The remaining grain store has planning permission for conversion into a unique self-contained ancillary accommodation complete with kitchen, living area, bedroom, ensuite and dressing area.

The property also has planning permission granted for the installation of three additional windows in the bathroom and two bedrooms. It could make quite the location for weddings, the possibilities are endless, in fact, given the luxury of space! n


HALLATON Location: Hallaton. Style: Modern Converted Barn Bedrooms: Five Bedrooms Receptions: Three Reception Rooms, currently living kitchen, cinema, reception hall. Other Features: Tennis courts, 24.5 acres pasture, triple garage, cinema, games room, Sonos system and four or the five bedroom are ensuites.

Estate Agent: James Sellicks, call 01858 410008, Guide Price: £2,250,000.


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TRINITY LANE, HINCKLEY, LE10 0BL Tel: 01455 616 095

RUGBY ROAD, BINLEY WOODS, CV3 2AW Tel: 02476 453 878 Open: Monday - Saturday 10.00am 5.00pm Sunday 11.00am - 4.00pm FREE CAR PARK AT REAR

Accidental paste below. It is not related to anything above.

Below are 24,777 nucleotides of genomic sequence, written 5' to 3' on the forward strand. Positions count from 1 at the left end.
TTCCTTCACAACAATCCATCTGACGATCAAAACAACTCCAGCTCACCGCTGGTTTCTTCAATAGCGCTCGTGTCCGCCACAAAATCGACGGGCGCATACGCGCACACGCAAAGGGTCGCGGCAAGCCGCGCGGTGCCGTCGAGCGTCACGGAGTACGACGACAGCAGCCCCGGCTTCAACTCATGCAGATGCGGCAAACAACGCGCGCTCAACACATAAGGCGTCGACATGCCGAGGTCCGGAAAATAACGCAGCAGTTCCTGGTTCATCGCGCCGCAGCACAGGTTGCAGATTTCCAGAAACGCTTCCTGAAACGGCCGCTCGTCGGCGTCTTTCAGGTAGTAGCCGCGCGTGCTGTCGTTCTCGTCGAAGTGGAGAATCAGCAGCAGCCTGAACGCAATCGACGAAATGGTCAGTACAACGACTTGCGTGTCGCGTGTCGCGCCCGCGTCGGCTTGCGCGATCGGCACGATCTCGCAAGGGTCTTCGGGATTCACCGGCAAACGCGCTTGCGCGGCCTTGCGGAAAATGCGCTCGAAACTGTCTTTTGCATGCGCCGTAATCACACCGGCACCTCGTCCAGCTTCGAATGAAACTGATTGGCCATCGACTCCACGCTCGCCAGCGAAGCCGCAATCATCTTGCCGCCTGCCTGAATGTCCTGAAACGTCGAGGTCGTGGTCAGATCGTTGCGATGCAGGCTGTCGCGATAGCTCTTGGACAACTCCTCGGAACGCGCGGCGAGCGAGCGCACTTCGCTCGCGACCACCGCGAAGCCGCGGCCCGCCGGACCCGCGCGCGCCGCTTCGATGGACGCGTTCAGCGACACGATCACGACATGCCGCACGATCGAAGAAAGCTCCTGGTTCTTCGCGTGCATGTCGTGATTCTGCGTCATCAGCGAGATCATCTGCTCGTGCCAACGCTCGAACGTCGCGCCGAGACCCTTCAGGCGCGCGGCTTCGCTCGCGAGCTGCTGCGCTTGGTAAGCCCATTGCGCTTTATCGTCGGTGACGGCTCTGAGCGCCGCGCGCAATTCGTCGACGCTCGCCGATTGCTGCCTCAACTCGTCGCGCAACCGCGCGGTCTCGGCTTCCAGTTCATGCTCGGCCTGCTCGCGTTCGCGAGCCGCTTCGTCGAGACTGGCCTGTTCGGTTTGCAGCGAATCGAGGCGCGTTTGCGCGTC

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1. Frosty-Coloured Pastels Create a cool look for your winter fireside with a predominantly monochrome colour scheme punctuated by pastel shades of blue or pink. Snow-frosted garlands over timber or stone mantels are commensurate with large feature fireplaces in period properties. Pair your festive scheme


with matching scatter cushions for your sofa too. MacKenzie-Childs garland £650; stockings £25; willow trees by hearth £12-£58; large deer ornament by fire £28; Persian rug £435; Amara baubles on tree £25/four; Christie Jaipur cushion £35; Grey Kylie at Home cushion £40. >>

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2. Enchanted Sparkle... Debenhams has chosen Enchanted Sparkle as a halo colour scheme for Christmas 2018. Shown here is 6ft Snowy Imperial pine tree £80; willow tree skirt £30; John Rocha soft green vase £22; Julien Macdonald tealight holder, pair – £28; John Rocha floral white tall vase - £15; white metal tree £18; John Rocha twig candlestick £25; Bolsius pillar silver sequin wreath £18;

candles £4-£20; Dimple dark grey velvet footstool (bottom/left) £550. Decorations silver sequin star £8; white glitter stars £5/eight; pewter baubles £16/four; white sparkle baubles £10/six; diamante baubles £10/six; Feather baubles £5/four; teardrop glitter glass bauble £5; Icicles £12/12. From Debenhams, >>

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3. Snow White Style From baubles to snow globes, just the smallest touches can make a home feel festive.